Maryland is a compact state, but DC is not, so you will need a DC license in order to work in DC (however, if you don't want to work in MD, you don't have to get a MD license!
) You can apply for DC licensure by endorsement whenever you choose, once you've passed NCLEX, or you can skip MD entirely, apply initially in DC, and take the NCLEX through them.
You can hold as many different licenses as you care to pay for (and meet the other requirements) -- the only exception to that is the compact states; you can't hold more than one compact license at a time. Maryland will have no interest in you applying for DC licensure.
With a Maryland license, since it is a compact state, you can work in other compact states with your MD license as long as you maintain your permanent residence in Maryland. If you move from Maryland, you'll need to apply for a new license in your new home state, even if it's another compact state. People get v. confused about this, but it works exactly the same as your driver's license -- you can drive through, or around, any state in the US with your home state driver's license, but if you move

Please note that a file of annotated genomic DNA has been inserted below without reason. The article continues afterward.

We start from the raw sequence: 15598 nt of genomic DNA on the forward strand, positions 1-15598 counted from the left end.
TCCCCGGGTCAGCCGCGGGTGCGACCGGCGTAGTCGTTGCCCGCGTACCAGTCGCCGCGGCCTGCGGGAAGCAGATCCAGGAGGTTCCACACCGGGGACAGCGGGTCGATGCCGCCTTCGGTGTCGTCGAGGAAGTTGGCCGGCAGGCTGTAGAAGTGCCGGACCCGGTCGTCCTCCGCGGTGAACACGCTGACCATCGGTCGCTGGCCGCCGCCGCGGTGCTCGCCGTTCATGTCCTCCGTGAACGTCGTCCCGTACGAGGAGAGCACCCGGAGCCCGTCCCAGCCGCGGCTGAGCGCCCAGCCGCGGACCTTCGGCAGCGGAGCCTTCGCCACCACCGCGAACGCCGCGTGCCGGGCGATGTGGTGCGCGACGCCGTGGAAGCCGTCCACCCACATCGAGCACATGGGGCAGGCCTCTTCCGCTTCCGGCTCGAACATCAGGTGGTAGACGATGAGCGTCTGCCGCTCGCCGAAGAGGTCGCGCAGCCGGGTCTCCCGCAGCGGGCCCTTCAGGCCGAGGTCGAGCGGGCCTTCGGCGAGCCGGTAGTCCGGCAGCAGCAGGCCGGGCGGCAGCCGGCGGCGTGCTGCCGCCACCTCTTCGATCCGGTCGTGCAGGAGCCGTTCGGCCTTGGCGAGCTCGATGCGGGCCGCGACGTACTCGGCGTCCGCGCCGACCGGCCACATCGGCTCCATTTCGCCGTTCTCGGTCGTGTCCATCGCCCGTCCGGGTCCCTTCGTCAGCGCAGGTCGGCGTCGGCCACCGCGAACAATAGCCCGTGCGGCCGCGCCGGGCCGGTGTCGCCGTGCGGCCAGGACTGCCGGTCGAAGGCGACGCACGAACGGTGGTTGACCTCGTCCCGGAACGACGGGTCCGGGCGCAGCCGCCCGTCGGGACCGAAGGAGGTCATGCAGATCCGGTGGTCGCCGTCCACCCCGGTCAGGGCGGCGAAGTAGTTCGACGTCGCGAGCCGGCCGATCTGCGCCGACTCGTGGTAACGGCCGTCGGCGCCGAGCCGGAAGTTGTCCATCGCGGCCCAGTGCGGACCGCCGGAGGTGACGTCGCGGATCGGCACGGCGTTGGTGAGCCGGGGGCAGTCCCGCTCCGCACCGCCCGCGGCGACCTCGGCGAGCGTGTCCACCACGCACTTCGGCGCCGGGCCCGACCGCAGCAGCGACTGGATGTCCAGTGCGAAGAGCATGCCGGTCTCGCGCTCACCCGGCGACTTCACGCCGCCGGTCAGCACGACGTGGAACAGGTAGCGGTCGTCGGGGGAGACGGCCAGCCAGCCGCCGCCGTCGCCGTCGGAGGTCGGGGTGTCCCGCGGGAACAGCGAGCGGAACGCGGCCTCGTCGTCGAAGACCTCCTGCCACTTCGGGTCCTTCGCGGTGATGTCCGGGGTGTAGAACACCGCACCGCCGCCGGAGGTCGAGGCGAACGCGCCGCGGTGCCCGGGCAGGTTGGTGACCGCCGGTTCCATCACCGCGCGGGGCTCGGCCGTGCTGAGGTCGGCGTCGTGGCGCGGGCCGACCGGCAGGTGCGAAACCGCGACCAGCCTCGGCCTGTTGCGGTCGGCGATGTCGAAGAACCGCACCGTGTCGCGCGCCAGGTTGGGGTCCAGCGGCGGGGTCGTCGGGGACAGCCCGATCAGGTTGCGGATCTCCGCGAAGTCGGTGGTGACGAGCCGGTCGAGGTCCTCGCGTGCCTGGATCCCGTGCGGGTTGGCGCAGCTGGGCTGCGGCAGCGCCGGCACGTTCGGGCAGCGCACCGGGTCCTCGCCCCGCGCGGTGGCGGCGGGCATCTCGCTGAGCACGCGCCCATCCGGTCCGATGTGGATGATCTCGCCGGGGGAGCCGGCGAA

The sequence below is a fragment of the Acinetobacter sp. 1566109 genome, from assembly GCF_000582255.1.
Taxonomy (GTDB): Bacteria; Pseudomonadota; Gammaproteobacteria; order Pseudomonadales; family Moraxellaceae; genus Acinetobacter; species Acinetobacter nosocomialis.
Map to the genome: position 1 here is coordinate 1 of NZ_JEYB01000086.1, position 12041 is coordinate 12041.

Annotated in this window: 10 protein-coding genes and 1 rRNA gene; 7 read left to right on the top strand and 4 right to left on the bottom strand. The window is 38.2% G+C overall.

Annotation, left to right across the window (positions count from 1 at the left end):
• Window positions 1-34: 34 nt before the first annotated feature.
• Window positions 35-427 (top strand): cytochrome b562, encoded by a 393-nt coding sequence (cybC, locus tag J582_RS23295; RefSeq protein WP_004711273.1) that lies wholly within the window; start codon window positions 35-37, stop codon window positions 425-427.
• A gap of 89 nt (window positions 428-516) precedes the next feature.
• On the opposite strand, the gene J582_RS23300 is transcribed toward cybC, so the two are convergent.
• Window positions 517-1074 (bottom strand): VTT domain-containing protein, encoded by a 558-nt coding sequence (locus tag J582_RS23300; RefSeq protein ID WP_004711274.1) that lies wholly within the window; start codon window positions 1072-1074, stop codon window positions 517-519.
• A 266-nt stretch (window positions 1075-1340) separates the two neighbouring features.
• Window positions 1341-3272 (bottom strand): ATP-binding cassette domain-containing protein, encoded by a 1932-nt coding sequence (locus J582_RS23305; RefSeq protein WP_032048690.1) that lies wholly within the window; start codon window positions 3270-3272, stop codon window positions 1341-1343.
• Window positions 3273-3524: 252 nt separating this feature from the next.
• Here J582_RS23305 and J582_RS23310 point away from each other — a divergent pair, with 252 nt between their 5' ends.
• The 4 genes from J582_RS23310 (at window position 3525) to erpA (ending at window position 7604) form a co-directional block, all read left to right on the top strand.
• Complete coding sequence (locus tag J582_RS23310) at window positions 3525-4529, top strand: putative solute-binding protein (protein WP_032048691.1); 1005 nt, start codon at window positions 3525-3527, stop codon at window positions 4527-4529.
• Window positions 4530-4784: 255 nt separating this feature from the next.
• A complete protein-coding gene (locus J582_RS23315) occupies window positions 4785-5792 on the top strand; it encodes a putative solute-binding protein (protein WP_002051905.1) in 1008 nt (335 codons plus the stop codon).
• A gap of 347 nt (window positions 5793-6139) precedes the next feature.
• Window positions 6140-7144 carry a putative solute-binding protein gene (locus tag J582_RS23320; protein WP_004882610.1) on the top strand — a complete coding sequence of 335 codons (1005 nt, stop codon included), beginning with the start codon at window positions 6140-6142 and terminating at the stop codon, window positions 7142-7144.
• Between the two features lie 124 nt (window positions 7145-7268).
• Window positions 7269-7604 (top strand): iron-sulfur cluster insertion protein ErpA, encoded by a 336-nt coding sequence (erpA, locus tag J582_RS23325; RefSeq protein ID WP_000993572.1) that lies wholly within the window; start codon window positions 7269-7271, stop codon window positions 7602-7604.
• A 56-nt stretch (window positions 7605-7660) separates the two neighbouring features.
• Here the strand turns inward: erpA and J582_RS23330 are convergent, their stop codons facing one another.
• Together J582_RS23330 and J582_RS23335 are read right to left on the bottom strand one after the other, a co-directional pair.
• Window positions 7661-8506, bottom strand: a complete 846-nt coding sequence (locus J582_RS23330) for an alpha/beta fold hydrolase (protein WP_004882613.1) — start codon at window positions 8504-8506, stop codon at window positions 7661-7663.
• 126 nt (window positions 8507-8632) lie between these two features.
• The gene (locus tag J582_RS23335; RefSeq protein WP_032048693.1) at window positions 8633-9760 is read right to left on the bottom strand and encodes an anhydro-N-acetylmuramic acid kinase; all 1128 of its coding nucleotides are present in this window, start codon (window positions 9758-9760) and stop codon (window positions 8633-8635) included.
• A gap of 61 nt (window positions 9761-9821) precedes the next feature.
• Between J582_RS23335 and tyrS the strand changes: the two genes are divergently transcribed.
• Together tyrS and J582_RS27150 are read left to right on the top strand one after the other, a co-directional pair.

to a new state, you have 30 days (or whatever the state law says) to apply for a new license. You can't just keep driving indefinitely on your old license. The only reason that is possible, and we don't have to stop and apply for a new license at each state line when we're on vacation, is because all the states got together a long time ago and all signed a compact
agreeing to recognize each other's driver's licenses. The Nursing Licensure Compact (NLC) is exactly the same thing, except only a limited number of states have chosen to join so far.